The Healthcare Experience

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It’s Day 4 of Diabetes Blog Week, and so far I’ve managed to make my way through all of Monday and Tuesday’s posts, and comment on a fair chunk of them. Today it’s time to tackle the topic I’m most excited about. Here is today’s prompt:

Most people who live with a chronic illness end up with a lot of experience when it comes to dealing with healthcare. How would you improve or change your healthcare experience? What would you like to see happening during medical visits with your healthcare team? How about when dealing with your health insurance companies? What’s your Healthcare Wish List or Biggest Frustration? Today is the day to share it all!

I’m pretty grateful that I live with diabetes in Australia. I attend a diabetes clinic in a public hospital which is completely free of charge, and hooks me up with any related service I need. Private Health Insurance covers hospital care, and the cost of my brand new $9,000 insulin pump (posts to come next week). Diabetes consumables and insulin are heavily subsidised by the Australian government. All in all, I never need to worry about how I will make ends meet with diabetes here in Australia.


My biggest frustration, however, is that I feel my healthcare professionals don’t often have enough time for me. I was diagnosed as a young adult, which meant that getting a grasp on diabetes education and self management was a lot easier. I was quickly weaned off diabetes education as soon as I could manage on my own. My clinic has a long patient list and waiting times for appointments can often span months. My chart probably looks a lot better compared to most of the other patients in the clinic, which means I am pushed out of the endocrinologist’s office as quickly as possible.

But what about if I’m not happy? What if I don’t want to settle for satisfactory? What if I want to do better with my diabetes? What if I have the potential to do better?

Over the past year or so, I’ve really had to learn to stand up for myself and what I want from my healthcare team. During a time of burnout last year, I had to ring up and chase appointment cancellation slots down at the clinic. I had to do the research, attend the information evenings and tell my diabetes educator that I wanted to go onto an insulin pump. I had to make my goal clear in front of my healthcare team, one that was beyond the “satisfactory” point where I was at.

Nobody else was going to help me, even if there was a benefit to my health. There is simply no time for me in a busy diabetes clinic with a high volume of patients. It’s great that I am a “switched on” patient, but the sad reality is that not every person with diabetes is. Not every person is in a place where they are able to speak up for what they want. It can be hard just to accept and become comfortable with this condition, alone.

One person I would like to praise is my diabetes educator. I know that she is under the pump. Yesterday, she told me that she is under pressure to cut one hour education sessions down to 30 minutes. Yet she always makes herself available to me outside of appointments by both phone and e-mail.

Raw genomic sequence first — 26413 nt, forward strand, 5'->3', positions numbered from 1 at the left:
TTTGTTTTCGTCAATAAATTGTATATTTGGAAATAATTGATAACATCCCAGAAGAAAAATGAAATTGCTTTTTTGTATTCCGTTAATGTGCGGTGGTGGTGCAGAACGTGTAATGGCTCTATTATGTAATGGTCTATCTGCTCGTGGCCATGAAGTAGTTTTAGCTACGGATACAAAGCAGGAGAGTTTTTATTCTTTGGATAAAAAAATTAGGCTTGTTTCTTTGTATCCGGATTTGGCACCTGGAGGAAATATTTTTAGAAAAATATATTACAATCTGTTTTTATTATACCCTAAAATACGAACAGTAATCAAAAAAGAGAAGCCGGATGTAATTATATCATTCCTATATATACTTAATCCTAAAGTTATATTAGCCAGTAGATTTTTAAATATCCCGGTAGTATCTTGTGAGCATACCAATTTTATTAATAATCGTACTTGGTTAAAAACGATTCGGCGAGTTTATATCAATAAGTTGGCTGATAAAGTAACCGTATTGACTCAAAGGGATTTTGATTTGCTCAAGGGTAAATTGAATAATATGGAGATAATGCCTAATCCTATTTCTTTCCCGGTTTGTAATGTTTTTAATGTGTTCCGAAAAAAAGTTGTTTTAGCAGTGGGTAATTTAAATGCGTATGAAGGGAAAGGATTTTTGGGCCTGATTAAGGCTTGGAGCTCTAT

I’m still in uncertain territory at the moment with the insulin pump. I’m testing my basal insulin rates overnight, and checking to see whether they keep my glucose levels steady or not. Being able to talk the adjustments through with Gwen over the phone and by e-mail these past few days is a big relief. I haven’t leaned on this kind of support as much in the past, but I know that I intend on doing so in the next few months.

Technology is also amazing. When I was first diagnosed six years ago, I was given a meter and a logbook. Today I have meters that log my blood sugar levels and calculate my insulin doses. I have devices like the Insulinx and the FreeStyle Libre which are computer friendly. I am using the amazing Diasend software, that allows me to upload the data from my insulin pump, glucose meter and FreeStyle Libre into one place. Gwen can instantly see the reports on the other end.

My biggest takeaway here, is to stand up for what you want. Don’t be afraid to lean on your healthcare team, but also the people around you who can encourage you to do so. Your health is so worth it.

To read other posts related to today’s prompt, click here.

7 thoughts on “The Healthcare Experience

  1. I’m glad you were able to take charge of the direction you wanted your diabetes management to head in, but as you said, plenty of other people either don’t know how to or don’t have the access to do this.

    Basal testing is a drag, good luck with it! I know you’ll get there….until your Diabetes decides it doesnt like those doses anymore and you get to change it up alllll over again.

  2. Frank I think your path has been amazing these past 6 years. I remain in awe, not just of your path but also your writing.

    I referred your blog to the TUDiabetes blog page for the week of May 16, 2016.

  3. Frank, I love your message. Advocating for yourself throughout life is integral for success. And…you will need to advocate now more than ever, as you get pumping down. Joe used to be on the Animas! I loved that pump. We are now using Omnipod.

    Keep up the great work!

  4. I was actually afraid to initiate the conversation about an insulin pump, because I was concerned that my health insurance wouldn’t cover it if it seemed like a patient preference. I’m not sure if that’s true. It may have gone over just fine. I was asked several times if my doctor initiated the conversation or if I did, though. (I live in the US)

    It’s so great that you’ve found an educator who listens to what you need and is helping adjust to the pump. I’ve only had mine 6 months, and I’m constantly making tiny tweaks. I hope you love it!

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